Ripley’s Believe It or Not!
This article is from our archives and has not been updated and integrated with our "new" site yet... Even so, it's still awesome - so keep reading!
Published on Mon, Nov 7, 2011
By: The LACar Editorial Staff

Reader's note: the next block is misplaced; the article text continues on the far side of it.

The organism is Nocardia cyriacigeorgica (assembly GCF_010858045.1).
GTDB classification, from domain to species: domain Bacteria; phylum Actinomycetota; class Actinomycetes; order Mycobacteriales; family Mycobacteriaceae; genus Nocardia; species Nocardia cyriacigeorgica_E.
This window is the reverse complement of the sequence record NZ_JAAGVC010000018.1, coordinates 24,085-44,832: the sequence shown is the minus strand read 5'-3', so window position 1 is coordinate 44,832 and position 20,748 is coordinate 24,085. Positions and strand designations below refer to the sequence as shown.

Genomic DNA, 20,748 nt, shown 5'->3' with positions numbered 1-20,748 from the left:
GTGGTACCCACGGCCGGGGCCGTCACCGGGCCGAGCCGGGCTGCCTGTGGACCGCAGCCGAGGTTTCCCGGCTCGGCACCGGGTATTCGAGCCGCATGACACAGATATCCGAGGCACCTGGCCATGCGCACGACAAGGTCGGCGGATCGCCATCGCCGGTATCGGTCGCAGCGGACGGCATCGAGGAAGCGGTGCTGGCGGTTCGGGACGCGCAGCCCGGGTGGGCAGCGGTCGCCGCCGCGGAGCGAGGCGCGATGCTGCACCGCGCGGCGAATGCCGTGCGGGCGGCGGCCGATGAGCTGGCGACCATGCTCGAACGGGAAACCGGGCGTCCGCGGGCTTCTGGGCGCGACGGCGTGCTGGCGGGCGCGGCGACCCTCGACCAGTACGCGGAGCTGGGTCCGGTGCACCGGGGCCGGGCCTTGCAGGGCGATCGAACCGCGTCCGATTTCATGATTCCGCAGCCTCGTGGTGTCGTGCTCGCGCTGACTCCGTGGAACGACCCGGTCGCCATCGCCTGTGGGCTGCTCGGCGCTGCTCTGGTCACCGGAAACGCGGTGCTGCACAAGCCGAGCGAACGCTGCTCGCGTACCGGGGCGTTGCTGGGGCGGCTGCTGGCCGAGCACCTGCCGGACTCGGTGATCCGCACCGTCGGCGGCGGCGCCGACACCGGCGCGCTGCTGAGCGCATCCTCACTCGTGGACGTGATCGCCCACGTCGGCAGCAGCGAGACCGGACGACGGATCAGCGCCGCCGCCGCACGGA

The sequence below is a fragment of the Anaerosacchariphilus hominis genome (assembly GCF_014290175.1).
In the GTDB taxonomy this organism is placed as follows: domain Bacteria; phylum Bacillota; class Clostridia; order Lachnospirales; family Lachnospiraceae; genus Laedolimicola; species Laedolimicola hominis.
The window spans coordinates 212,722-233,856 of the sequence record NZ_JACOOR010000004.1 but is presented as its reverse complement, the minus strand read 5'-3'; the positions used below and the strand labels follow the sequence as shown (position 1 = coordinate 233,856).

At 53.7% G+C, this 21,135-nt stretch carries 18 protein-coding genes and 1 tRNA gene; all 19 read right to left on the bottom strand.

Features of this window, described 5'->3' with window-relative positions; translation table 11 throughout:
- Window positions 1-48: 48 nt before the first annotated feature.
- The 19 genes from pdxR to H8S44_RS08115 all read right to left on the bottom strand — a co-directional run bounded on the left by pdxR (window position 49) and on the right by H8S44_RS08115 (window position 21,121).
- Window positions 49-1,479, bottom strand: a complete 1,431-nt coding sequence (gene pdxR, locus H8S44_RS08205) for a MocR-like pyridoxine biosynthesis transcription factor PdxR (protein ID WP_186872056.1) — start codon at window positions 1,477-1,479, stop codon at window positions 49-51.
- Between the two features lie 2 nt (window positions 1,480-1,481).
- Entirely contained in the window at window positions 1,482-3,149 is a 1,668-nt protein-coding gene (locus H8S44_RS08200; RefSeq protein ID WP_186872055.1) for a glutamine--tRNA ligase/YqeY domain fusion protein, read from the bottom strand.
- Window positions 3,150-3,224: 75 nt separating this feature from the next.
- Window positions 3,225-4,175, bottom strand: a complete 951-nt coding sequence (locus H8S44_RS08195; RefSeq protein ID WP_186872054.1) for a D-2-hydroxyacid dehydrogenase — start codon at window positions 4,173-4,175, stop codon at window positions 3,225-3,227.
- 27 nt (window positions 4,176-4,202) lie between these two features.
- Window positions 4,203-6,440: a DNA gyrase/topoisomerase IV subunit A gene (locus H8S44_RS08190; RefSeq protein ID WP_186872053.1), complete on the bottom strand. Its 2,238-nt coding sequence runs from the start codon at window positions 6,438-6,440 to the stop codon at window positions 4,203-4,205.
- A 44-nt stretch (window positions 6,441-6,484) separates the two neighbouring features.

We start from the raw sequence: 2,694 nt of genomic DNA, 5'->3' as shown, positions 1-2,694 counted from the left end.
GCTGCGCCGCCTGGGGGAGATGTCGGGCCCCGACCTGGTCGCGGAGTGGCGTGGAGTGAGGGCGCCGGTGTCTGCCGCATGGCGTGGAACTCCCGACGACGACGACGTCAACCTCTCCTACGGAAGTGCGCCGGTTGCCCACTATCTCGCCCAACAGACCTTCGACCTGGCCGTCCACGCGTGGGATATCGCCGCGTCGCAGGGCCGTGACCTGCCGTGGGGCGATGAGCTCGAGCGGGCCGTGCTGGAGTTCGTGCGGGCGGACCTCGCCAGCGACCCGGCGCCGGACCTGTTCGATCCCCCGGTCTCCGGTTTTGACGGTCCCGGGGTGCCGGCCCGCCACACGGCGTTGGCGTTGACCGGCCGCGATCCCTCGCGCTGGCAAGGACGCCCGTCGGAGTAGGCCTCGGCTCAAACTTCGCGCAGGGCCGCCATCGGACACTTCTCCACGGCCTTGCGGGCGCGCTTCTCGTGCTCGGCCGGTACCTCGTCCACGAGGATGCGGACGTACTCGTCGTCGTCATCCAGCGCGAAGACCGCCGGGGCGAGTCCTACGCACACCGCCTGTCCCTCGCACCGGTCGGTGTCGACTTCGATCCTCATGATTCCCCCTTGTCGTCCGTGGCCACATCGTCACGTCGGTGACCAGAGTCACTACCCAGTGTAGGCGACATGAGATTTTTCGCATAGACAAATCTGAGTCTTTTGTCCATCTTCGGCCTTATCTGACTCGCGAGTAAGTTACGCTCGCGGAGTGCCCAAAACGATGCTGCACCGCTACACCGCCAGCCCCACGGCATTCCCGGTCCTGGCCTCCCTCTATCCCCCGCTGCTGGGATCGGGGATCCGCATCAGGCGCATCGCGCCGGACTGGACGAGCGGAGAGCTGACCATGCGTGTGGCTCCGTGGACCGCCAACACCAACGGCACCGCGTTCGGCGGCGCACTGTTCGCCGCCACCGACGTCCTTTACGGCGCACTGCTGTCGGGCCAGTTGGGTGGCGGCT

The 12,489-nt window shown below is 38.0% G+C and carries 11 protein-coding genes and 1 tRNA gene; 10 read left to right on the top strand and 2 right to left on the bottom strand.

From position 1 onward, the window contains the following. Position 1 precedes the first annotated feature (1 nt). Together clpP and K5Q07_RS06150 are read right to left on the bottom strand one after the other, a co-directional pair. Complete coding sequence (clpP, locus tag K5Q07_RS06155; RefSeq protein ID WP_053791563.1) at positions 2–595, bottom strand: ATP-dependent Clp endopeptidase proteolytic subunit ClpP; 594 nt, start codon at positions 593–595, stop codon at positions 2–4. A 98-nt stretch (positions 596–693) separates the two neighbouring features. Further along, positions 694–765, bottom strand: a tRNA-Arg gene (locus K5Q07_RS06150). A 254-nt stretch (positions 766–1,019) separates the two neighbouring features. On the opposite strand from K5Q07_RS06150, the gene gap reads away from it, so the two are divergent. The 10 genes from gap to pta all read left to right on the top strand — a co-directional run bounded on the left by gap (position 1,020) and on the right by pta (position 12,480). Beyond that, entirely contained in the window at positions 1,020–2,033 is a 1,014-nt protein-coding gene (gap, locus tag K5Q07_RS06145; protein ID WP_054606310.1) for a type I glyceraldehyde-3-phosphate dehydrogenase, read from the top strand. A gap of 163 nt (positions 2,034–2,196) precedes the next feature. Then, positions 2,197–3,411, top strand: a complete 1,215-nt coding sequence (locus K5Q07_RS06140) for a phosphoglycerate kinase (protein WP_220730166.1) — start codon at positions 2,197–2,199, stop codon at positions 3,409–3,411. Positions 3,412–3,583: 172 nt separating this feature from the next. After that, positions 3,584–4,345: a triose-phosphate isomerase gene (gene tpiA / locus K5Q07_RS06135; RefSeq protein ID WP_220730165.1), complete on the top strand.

Dear LA Car, $1,500 fiberglass coffins in the shapes of classic cars. A 24-carat gold and platinum Bugatti Veyron with a large, flawless diamond on the front grille. A road car that can convert into an airplane in just 30 seconds. It’s Strikingly True—and it’s Ripley’s Believe It or Not that car lovers will love. Switch gears and cruise through these amazing automobile stories that are sure to rev your engine, featured in the new book from Ripley's Believe It or Not! called Strikingly True. The book is an annual collection of unusual, unbelievable and amazing stories from around the world. Some of the book's crazy car stories include: • Car Coffins - pg. 242 - Automobile fan Danny Mendez of Winchester, California, has designed a range of $1,500 fiberglass coffins in the shapes of classic cars. Each Cruisin' Casket features motorcycle headlights, alloy wheels from golf carts and extending side exhausts that serve as handles for pallbearers. In the absence of a death in the family, the coffins can also double as ice coolers. • Beatlemania - pg. 131 - Art teacher Rebecca Bass and her students in Houston, Texas, won "Best of Show" at the 2010 Houston Art Car Festival with this dazzling vehicular tribute to the music of The Beatles. Each extravagant decoration is inspired by lyrics from Beatles songs. Ripley's soon snapped up the car, named Lucy in the Sky with Diamonds. • Bullion Bugatti - pg. 135 - Made from solid 24-carat gold and platinum and featuring a large, flawless diamond on the front grille, the Bugatti Veyron Diamond must be the most expensive toy car ever made. It may be only toy-size, weighing 15 lb and measuring 10 inches in length, but it costs a cool $2 million to buy - that's almost twice as expensive as a real, regular-size Bugatti Veyron! Jewelry designer Stuart Hughes from Liverpool, England, and Swiss model expert Robert Gulpen spent two months creating this intricate replica, which also features functional steering and a detailed engine. • Flying Car - 136 - A company from Massachusetts has devised a road car that can convert into an airplane in just 30 seconds. The Terrafugia Transition, which has four wheels, two folding wings, and a propeller at the rear, can reach speeds of 80 mph on the ground and 115 mph in the air. It can be stored in a conventional garage yet has a flight range of more than 490 miles. • Hot Chocolate - pg. 190 - In 2009, scientists at Warwick University, England, unveiled an environmentally friendly racing car, built partly from vegetables and powered by chocolate. The bodywork of the WorldFirst car is made from plastic bottles and scraps from airplanes, the seat from flax and soy, and the steering wheel from the waste of juiced carrots. The car, which can reach speeds of 135 mph, uses plant-oil based lubricants and can run on biodiesel made from chocolate factory waste and stale wine. • Electric Bullet - pg. 141 - In August 2010, the Buckeye Bullet 2.5, an electric car designed by a team of students from Ohio State University, clocked an average speed of 307.7 mph on Utah's Bonneville Salt Flats. The Bullet is powered by nearly 1,600 compact lithium-ion batteries, the kind that power laptops. • Monster Limo - pg. 140 - The Midnight Rider, a giant tractor-trailer limo, is 70 ft long, 13 ft 8 in high, has 22 wheels, weighs about 50,650 lb and has room for 40 passengers. Owned by Pamela Bartholomew Machado from California, the monster vehicle, which costs $1,000 an hour to hire, boasts three lounges, a bar and a bathroom. To refuel it with a full tank of gas costs about $700 and a full oil change costs around $1,000. • Horse-Drawn Hummer - pg. 140 - Jeremy Dean of New York City spent $15,000 on his Hummer H2 sport utility vehicle, and then turned it into a horse-drawn carriage. • Fake Porsche - pg. 142 - Austrian artist Hanes Langeder spent six months building a life-size Porsche sports car from plastic pipes, tape and cardboard. The aluminum-foil-covered Ferdinand GT3-RS has no engine, but is powered by a hidden bicycle, which is why it has handlebars instead of a steering wheel. • Versatile Vehicle - P. 142 - Dave March of the Californian company WaterCar has created the Python, a $220,000 amphibious supercar that can reach speeds of 125 mph on land and 60 mph - faster than many speedboats - on water. All the driver has to do before entering the water is put the gears into neutral, engage the jet drive, then push a button to raise the wheels. Strikingly True has this and more in a new collection of the type of Ripley’s stories we all know and love. Very truly yours, Frank Wolff Wellons Communications For Amazon information on Strikingly True, click here